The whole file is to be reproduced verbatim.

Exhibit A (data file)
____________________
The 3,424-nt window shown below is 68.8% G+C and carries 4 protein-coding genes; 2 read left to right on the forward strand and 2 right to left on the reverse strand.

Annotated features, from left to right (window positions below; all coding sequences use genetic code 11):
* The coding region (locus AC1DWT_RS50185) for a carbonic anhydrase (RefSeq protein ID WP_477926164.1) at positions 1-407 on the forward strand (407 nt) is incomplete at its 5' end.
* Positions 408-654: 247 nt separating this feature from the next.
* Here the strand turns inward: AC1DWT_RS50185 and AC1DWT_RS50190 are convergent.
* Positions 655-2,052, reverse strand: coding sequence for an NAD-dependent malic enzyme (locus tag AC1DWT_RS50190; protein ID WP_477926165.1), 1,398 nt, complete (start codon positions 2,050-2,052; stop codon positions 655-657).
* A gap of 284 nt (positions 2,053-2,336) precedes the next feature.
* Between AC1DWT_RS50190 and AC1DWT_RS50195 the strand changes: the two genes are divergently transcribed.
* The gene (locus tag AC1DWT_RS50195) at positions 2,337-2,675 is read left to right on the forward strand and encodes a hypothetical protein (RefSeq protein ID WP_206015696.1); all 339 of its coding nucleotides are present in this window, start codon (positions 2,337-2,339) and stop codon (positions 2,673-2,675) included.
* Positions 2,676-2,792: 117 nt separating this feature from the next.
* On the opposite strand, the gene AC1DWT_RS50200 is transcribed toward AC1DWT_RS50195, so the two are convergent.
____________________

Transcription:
The 3,424-nt window shown below is 68.8% G+C and carries 4 protein-coding genes; 2 read left to right on the forward strand and 2 right to left on the reverse strand.

Annotated features, from left to right (window positions below; all coding sequences use genetic code 11):
* The coding region (locus AC1DWT_RS50185) for a carbonic anhydrase (RefSeq protein ID WP_477926164.1) at positions 1-407 on the forward strand (407 nt) is incomplete at its 5' end.
* Positions 408-654: 247 nt separating this feature from the next.
* Here the strand turns inward: AC1DWT_RS50185 and AC1DWT_RS50190 are convergent.
* Positions 655-2,052, reverse strand: coding sequence for an NAD-dependent malic enzyme (locus tag AC1DWT_RS50190; protein ID WP_477926165.1), 1,398 nt, complete (start codon positions 2,050-2,052; stop codon positions 655-657).
* A gap of 284 nt (positions 2,053-2,336) precedes the next feature.
* Between AC1DWT_RS50190 and AC1DWT_RS50195 the strand changes: the two genes are divergently transcribed.
* The gene (locus tag AC1DWT_RS50195) at positions 2,337-2,675 is read left to right on the forward strand and encodes a hypothetical protein (RefSeq protein ID WP_206015696.1); all 339 of its coding nucleotides are present in this window, start codon (positions 2,337-2,339) and stop codon (positions 2,673-2,675) included.
* Positions 2,676-2,792: 117 nt separating this feature from the next.
* On the opposite strand, the gene AC1DWT_RS50200 is transcribed toward AC1DWT_RS50195, so the two are convergent.